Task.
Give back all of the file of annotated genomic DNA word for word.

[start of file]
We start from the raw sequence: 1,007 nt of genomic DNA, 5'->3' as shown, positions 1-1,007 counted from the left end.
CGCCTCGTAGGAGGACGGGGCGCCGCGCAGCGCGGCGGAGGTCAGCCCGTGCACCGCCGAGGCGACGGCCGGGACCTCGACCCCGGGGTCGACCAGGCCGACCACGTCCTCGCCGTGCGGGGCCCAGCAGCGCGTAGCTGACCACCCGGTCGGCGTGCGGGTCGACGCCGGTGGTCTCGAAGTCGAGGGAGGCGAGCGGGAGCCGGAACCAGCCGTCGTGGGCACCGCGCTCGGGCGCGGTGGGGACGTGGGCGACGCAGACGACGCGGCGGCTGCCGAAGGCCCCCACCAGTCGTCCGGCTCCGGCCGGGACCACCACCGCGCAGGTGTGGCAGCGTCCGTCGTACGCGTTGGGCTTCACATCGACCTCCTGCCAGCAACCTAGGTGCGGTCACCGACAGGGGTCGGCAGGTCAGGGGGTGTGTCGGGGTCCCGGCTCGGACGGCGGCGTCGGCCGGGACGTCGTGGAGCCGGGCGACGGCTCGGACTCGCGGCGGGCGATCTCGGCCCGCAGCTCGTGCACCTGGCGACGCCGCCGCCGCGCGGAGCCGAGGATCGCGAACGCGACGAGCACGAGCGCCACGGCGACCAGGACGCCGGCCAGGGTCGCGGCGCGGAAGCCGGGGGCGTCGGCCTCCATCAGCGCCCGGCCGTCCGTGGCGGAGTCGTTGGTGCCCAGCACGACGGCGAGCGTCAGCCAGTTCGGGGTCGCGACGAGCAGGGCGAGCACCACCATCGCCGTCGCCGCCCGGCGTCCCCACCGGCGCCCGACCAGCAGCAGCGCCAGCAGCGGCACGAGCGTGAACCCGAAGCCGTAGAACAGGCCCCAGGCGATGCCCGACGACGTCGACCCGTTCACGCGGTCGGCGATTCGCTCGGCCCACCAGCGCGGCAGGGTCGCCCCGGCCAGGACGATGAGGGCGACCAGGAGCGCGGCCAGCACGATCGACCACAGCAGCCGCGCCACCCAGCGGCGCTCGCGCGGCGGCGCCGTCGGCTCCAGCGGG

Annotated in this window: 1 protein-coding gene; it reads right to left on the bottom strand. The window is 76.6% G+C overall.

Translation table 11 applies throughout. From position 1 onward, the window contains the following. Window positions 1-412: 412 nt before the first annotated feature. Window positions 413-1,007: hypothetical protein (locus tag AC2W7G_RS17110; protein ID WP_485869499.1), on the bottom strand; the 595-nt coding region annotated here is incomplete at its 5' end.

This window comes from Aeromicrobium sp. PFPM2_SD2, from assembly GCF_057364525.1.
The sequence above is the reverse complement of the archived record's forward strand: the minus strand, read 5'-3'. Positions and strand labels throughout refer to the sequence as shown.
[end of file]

We start from the raw sequence: 1,007 nt of genomic DNA, 5'->3' as shown, positions 1-1,007 counted from the left end.
CGCCTCGTAGGAGGACGGGGCGCCGCGCAGCGCGGCGGAGGTCAGCCCGTGCACCGCCGAGGCGACGGCCGGGACCTCGACCCCGGGGTCGACCAGGCCGACCACGTCCTCGCCGTGCGGGGCCCAGCAGCGCGTAGCTGACCACCCGGTCGGCGTGCGGGTCGACGCCGGTGGTCTCGAAGTCGAGGGAGGCGAGCGGGAGCCGGAACCAGCCGTCGTGGGCACCGCGCTCGGGCGCGGTGGGGACGTGGGCGACGCAGACGACGCGGCGGCTGCCGAAGGCCCCCACCAGTCGTCCGGCTCCGGCCGGGACCACCACCGCGCAGGTGTGGCAGCGTCCGTCGTACGCGTTGGGCTTCACATCGACCTCCTGCCAGCAACCTAGGTGCGGTCACCGACAGGGGTCGGCAGGTCAGGGGGTGTGTCGGGGTCCCGGCTCGGACGGCGGCGTCGGCCGGGACGTCGTGGAGCCGGGCGACGGCTCGGACTCGCGGCGGGCGATCTCGGCCCGCAGCTCGTGCACCTGGCGACGCCGCCGCCGCGCGGAGCCGAGGATCGCGAACGCGACGAGCACGAGCGCCACGGCGACCAGGACGCCGGCCAGGGTCGCGGCGCGGAAGCCGGGGGCGTCGGCCTCCATCAGCGCCCGGCCGTCCGTGGCGGAGTCGTTGGTGCCCAGCACGACGGCGAGCGTCAGCCAGTTCGGGGTCGCGACGAGCAGGGCGAGCACCACCATCGCCGTCGCCGCCCGGCGTCCCCACCGGCGCCCGACCAGCAGCAGCGCCAGCAGCGGCACGAGCGTGAACCCGAAGCCGTAGAACAGGCCCCAGGCGATGCCCGACGACGTCGACCCGTTCACGCGGTCGGCGATTCGCTCGGCCCACCAGCGCGGCAGGGTCGCCCCGGCCAGGACGATGAGGGCGACCAGGAGCGCGGCCAGCACGATCGACCACAGCAGCCGCGCCACCCAGCGGCGCTCGCGCGGCGGCGCCGTCGGCTCCAGCGGG

Annotated in this window: 1 protein-coding gene; it reads right to left on the bottom strand. The window is 76.6% G+C overall.

Translation table 11 applies throughout. From position 1 onward, the window contains the following. Window positions 1-412: 412 nt before the first annotated feature. Window positions 413-1,007: hypothetical protein (locus tag AC2W7G_RS17110; protein ID WP_485869499.1), on the bottom strand; the 595-nt coding region annotated here is incomplete at its 5' end.

This window comes from Aeromicrobium sp. PFPM2_SD2, from assembly GCF_057364525.1.
The sequence above is the reverse complement of the archived record's forward strand: the minus strand, read 5'-3'. Positions and strand labels throughout refer to the sequence as shown.